“The West says that they cannot integrate Muslims into their societies because they are Christian and we are Muslim. So they discriminate against us. When we respond that we thought you are tolerant of all faiths, and that your state is not linked to any one religion, they quickly change their position. They say we are not Christian, we are secular. We have no place for religion and the problem with you is not that you are Muslim, but that you are religious. So we cannot integrate you into our societies. The West is not sure if it is Christian or it is secular. But it is sure that it does not like Muslims – either way.”
I was impressed with the Mufti. He had summarized a quite complex debate into a very succinct articulation of the tension between Islam and the West. But there was still one question nagging me about his answer. How different is violent extremism from extremism without violence. Don’t the two go hand in hand? Isn’t extremism the first step to violent extremism? And to fight violent extremism, shouldn’t one also fight extremism. The Mufti’s toleration of Muslim extremism, even when he disagreed with it, sounded misplaced to me, given his resistance to violent extremism.
A General from a South East Asian country dealing with violent terrorism set me straight, at another seminar I attended . I asked the General a question about engaging extremists. He said:
“We make a distinction between extremists and terrorists. We like extremists, because extremists are 50-50. Half may go the violent side, but the other half will not. And it is these extremists who have an impact on those resorting to violence, not moderate or secular Muslims like me. To convince those killing and bombing, to stop, we need the help of the extremists. So we must not alienate them. Rather we must work with them to tell those using violent and terrorist methods – your views are alright, provided you express them within the democratic political system without resorting to violence. And you must convince those who share your views and are using violence to do the same.”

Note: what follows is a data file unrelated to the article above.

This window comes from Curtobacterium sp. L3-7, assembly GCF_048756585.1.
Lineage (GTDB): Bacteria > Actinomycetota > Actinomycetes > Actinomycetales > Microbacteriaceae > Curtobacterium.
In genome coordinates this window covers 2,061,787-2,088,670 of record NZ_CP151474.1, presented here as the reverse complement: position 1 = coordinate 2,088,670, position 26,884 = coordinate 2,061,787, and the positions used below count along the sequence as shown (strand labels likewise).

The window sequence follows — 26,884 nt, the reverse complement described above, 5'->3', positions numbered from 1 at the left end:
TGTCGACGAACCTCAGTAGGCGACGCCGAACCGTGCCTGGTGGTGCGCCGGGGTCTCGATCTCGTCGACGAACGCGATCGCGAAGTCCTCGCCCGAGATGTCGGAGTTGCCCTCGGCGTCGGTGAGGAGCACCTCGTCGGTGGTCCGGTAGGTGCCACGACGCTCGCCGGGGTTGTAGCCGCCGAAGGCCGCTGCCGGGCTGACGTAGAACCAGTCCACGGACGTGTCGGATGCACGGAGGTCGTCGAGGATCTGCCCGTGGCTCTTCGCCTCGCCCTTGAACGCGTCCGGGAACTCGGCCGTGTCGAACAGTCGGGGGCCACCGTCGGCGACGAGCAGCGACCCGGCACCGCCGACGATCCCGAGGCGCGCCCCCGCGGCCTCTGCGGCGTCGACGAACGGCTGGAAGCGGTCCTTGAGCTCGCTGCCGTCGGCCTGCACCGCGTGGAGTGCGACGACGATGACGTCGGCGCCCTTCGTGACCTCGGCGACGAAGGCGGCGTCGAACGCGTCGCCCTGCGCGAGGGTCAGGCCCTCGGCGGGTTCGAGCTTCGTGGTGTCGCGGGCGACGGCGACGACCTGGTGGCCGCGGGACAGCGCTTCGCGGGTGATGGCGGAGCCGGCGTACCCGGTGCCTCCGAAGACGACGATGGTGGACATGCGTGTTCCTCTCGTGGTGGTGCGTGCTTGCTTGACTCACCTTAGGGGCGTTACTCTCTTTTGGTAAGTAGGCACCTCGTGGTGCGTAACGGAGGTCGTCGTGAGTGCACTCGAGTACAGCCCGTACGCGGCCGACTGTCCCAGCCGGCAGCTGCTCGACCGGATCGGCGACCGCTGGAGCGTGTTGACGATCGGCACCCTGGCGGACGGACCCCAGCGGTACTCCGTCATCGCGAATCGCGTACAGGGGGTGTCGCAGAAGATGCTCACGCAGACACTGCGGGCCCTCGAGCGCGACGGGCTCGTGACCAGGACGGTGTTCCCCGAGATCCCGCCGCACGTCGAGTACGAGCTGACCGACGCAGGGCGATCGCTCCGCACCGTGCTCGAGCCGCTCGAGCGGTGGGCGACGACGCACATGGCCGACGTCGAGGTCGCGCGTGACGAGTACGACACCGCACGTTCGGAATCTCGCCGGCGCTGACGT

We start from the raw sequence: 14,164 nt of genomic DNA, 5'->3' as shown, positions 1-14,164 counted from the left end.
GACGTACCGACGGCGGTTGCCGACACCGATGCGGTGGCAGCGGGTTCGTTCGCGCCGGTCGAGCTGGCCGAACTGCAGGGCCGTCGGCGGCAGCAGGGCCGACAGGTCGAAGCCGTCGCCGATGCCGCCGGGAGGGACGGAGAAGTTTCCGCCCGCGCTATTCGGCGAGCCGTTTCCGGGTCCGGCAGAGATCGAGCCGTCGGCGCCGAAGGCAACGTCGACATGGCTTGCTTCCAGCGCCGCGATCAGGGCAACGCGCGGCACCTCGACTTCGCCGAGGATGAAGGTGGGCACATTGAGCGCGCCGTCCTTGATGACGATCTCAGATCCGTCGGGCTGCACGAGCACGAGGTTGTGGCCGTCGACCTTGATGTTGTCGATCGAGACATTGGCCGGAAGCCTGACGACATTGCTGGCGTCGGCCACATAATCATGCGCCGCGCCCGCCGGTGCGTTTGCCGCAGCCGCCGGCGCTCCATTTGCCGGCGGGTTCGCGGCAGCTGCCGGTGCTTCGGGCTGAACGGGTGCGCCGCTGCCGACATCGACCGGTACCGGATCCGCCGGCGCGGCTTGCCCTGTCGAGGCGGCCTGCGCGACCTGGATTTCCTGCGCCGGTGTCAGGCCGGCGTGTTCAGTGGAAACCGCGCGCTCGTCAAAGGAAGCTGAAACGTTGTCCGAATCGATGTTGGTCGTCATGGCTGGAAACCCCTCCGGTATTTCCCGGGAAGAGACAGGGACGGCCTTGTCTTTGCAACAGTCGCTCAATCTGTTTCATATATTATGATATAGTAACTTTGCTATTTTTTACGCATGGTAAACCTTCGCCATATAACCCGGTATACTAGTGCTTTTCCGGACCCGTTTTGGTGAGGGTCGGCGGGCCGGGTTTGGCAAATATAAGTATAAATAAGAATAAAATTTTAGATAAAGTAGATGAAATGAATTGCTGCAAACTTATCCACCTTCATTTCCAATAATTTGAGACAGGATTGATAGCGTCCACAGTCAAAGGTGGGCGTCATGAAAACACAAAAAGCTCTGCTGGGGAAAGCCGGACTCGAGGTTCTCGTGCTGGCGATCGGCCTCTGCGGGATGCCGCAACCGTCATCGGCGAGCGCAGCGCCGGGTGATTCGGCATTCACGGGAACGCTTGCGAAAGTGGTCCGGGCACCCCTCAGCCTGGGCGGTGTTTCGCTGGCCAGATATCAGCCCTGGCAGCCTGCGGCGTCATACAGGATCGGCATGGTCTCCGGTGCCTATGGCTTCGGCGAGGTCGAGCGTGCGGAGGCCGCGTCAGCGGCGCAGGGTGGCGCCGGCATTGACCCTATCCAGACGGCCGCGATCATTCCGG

His basic point – which was counterintuitive to the standard approach against terrorism – was that extremists are the allies, not necessarily, the enemies in the fight against terrorism.
His explanation began to make sense as I thought about the other war that had been a priority for the US – “the war on drugs” – until it was eclisped by “the war on terror”. In many ways “the war on drugs” is much like the “war on terror”. It has been going on for a long time; it has engaged a lot of resources; it has put a lot of people in prison; it has cost a lot in money and lives; it is indefinite; and it is not clear how much progress has really been made, when compared with the approach taken in other countries – such as The Netherlands.
Just as those fighting terrorism argue extremism must be fought because it leads to terrorism, those fighting the war on drugs, argue that “soft drugs” like marijuana must be eradicated, because smoking marijuana, leads to the use of harder drugs like heroin. But most of us who have smoked marijuana (though I never inhaled) do not end up becoming heroin addicts. Clearly some do, but they are in the minority. And expending resources on fighting marijuana, which has a relatively smaller social cost, does not help with fighting heroin use. And lumping the two together can be counter productive.
So extremism, while a challenge, does not invariably lead to violence and terrorism. And tolerating those with extremist views need not imply tolerating those who use violence and terror to propagate them. Moreover, it is those with extremist views, rather than others, who are more likely to understand the motivations of those who resort to violence and terrorism and therefore can be a source of support in the struggle to move towards more stable and less violent societies.